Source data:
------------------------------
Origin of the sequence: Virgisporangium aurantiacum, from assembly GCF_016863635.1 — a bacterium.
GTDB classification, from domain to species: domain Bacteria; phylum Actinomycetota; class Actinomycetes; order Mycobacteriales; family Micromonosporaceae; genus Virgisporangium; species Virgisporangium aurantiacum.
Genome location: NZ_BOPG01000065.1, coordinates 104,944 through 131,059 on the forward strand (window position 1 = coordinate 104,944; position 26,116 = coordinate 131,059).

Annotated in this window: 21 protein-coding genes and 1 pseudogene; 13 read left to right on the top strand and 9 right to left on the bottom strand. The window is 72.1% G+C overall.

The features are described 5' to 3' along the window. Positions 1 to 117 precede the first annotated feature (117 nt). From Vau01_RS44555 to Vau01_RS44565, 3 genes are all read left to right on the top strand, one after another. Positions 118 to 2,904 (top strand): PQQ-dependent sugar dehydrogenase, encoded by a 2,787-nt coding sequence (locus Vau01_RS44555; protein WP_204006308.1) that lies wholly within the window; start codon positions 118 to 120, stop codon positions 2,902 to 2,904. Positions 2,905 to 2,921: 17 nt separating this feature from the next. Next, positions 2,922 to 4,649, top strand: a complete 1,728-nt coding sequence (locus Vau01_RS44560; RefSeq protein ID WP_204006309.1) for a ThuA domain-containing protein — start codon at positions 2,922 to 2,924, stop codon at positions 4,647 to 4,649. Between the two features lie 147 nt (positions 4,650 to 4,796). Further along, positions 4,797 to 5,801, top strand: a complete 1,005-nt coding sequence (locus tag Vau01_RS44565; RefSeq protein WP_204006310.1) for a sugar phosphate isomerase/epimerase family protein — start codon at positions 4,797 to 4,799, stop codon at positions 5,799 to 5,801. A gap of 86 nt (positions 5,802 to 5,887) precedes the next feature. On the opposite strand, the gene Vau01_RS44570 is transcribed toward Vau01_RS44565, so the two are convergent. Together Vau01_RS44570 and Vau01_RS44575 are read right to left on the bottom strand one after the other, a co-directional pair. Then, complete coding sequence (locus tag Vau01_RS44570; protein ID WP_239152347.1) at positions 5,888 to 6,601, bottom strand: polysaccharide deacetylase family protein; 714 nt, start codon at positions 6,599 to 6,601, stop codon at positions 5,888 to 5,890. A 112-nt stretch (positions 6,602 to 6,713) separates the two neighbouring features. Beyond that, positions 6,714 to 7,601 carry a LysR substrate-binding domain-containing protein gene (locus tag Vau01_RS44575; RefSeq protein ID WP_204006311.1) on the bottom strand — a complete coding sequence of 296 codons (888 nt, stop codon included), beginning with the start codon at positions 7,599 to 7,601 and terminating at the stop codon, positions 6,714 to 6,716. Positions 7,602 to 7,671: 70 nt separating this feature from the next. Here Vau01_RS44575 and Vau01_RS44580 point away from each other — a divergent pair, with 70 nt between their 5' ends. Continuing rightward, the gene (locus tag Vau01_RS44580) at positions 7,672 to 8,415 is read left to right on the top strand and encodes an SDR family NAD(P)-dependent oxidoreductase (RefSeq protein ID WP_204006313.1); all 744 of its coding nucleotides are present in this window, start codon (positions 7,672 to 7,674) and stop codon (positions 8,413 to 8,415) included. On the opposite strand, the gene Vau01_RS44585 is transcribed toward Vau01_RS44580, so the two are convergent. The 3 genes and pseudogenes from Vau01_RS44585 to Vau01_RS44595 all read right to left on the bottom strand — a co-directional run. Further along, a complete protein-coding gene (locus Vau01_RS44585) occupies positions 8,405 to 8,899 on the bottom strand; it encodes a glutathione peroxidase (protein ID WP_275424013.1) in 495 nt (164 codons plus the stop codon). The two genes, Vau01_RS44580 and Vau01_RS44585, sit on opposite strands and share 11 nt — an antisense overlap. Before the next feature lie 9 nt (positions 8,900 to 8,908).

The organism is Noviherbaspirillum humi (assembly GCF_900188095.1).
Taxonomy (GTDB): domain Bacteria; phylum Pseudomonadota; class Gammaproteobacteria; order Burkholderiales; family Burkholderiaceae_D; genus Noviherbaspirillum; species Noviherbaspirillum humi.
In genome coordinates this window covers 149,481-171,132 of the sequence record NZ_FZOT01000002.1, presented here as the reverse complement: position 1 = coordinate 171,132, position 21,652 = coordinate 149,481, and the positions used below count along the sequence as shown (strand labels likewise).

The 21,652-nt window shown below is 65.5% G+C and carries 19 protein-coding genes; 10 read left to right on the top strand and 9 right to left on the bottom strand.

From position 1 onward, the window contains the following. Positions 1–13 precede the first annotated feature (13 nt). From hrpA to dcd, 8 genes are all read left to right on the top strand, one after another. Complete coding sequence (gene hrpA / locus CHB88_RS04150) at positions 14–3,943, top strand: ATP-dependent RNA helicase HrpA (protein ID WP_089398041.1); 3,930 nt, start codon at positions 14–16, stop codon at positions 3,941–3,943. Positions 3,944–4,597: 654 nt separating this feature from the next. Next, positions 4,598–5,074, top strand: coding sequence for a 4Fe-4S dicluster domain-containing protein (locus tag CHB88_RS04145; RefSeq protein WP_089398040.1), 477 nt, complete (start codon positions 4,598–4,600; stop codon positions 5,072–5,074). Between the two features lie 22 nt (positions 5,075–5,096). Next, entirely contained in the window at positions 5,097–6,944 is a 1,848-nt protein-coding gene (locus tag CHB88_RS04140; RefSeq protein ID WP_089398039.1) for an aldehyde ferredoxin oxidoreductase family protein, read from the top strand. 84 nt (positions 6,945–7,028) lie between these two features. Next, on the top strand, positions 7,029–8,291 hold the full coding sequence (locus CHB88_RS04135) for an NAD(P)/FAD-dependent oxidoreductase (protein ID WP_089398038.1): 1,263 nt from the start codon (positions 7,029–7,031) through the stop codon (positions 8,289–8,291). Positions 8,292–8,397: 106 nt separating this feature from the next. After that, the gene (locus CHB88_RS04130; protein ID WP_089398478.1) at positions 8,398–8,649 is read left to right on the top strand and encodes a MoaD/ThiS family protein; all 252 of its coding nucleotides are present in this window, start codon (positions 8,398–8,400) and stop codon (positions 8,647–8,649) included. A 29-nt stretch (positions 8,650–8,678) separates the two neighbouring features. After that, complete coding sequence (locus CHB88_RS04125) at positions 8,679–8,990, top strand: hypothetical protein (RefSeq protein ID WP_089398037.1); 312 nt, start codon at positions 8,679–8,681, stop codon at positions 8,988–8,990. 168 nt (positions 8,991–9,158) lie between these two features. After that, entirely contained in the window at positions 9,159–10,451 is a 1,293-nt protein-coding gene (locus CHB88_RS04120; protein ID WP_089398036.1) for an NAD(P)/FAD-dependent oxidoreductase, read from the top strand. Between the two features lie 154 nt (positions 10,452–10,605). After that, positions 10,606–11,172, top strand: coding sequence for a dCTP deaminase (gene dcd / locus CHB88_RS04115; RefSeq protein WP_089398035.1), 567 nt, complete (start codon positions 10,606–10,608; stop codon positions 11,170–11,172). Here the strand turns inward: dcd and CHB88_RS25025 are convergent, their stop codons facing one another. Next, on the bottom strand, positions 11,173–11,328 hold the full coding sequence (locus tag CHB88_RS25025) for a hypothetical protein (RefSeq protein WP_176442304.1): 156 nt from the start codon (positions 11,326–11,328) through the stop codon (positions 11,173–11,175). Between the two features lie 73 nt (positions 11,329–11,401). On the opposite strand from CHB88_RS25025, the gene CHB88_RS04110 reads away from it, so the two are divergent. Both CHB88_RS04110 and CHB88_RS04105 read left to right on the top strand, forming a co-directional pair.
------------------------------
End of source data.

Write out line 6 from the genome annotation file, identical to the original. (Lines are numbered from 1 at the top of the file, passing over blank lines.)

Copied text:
The organism is Noviherbaspirillum humi (assembly GCF_900188095.1).